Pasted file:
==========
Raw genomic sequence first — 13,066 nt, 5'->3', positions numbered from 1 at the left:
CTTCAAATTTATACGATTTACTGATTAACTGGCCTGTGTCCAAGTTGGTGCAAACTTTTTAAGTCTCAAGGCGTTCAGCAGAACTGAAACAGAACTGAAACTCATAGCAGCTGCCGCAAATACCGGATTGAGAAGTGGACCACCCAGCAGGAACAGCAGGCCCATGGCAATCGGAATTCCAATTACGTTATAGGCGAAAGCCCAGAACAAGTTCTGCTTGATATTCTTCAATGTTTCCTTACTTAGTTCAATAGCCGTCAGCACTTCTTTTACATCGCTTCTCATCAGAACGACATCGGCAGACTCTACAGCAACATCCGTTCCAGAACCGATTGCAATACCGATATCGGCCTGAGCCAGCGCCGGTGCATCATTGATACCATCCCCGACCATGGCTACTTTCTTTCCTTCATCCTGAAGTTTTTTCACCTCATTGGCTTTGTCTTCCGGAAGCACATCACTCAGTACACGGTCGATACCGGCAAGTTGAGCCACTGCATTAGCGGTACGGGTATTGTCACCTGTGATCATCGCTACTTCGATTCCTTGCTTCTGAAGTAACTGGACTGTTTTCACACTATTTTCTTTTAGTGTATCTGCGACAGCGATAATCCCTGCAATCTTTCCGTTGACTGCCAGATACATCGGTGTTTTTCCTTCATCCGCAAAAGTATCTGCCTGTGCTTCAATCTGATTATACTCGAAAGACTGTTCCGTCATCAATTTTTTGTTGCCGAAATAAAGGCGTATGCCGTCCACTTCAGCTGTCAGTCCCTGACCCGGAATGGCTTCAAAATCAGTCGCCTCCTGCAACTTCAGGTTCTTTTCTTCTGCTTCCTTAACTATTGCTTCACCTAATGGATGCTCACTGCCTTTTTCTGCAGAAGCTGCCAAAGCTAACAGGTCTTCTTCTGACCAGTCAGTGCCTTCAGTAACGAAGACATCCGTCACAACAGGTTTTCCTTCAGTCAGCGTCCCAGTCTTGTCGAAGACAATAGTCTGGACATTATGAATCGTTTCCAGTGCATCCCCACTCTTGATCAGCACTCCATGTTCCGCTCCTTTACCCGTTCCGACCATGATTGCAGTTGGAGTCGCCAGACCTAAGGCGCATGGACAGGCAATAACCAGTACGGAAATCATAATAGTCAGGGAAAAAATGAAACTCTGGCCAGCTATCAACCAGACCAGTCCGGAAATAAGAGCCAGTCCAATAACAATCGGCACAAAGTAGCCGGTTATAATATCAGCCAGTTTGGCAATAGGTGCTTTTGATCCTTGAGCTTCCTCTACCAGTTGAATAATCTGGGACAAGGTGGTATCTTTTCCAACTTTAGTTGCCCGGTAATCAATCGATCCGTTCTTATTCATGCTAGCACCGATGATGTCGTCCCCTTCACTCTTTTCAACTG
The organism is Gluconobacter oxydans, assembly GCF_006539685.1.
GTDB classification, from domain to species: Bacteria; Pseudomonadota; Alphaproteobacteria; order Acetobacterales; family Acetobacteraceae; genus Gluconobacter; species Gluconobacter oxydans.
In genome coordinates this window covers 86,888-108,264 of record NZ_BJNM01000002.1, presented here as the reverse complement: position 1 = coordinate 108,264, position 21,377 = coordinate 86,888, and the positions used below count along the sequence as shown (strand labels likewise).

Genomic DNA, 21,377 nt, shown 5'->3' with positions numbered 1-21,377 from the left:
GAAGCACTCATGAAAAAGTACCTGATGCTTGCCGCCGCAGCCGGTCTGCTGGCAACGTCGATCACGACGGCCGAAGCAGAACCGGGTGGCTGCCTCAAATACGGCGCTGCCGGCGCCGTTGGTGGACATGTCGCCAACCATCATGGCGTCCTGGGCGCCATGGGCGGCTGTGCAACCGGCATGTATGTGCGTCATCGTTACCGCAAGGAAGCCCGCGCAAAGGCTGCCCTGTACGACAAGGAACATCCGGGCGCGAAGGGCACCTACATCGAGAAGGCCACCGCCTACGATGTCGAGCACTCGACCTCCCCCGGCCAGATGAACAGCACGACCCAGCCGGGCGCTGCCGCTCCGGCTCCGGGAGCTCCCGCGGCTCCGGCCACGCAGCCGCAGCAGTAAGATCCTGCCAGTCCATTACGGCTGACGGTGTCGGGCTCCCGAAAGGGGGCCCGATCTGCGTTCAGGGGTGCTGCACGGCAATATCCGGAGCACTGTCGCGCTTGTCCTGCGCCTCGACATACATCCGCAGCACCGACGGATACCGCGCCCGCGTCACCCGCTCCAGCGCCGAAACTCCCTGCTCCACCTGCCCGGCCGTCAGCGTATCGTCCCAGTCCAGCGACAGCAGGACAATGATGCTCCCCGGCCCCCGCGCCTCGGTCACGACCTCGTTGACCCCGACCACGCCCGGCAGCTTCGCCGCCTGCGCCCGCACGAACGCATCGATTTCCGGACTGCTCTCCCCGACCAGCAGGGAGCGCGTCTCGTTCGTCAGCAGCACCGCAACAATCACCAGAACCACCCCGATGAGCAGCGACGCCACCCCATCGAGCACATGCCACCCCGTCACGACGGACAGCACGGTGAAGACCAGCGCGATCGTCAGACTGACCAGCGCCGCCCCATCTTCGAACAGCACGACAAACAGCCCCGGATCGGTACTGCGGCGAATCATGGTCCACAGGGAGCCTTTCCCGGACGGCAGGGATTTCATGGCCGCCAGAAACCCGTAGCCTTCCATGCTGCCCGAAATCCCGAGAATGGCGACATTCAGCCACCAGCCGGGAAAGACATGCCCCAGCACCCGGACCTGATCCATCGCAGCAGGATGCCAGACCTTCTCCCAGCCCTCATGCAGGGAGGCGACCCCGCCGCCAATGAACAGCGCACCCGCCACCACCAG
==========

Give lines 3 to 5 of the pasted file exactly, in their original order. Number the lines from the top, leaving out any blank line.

The organism is Gluconobacter oxydans, assembly GCF_006539685.1.
GTDB classification, from domain to species: Bacteria; Pseudomonadota; Alphaproteobacteria; order Acetobacterales; family Acetobacteraceae; genus Gluconobacter; species Gluconobacter oxydans.
In genome coordinates this window covers 86,888-108,264 of record NZ_BJNM01000002.1, presented here as the reverse complement: position 1 = coordinate 108,264, position 21,377 = coordinate 86,888, and the positions used below count along the sequence as shown (strand labels likewise).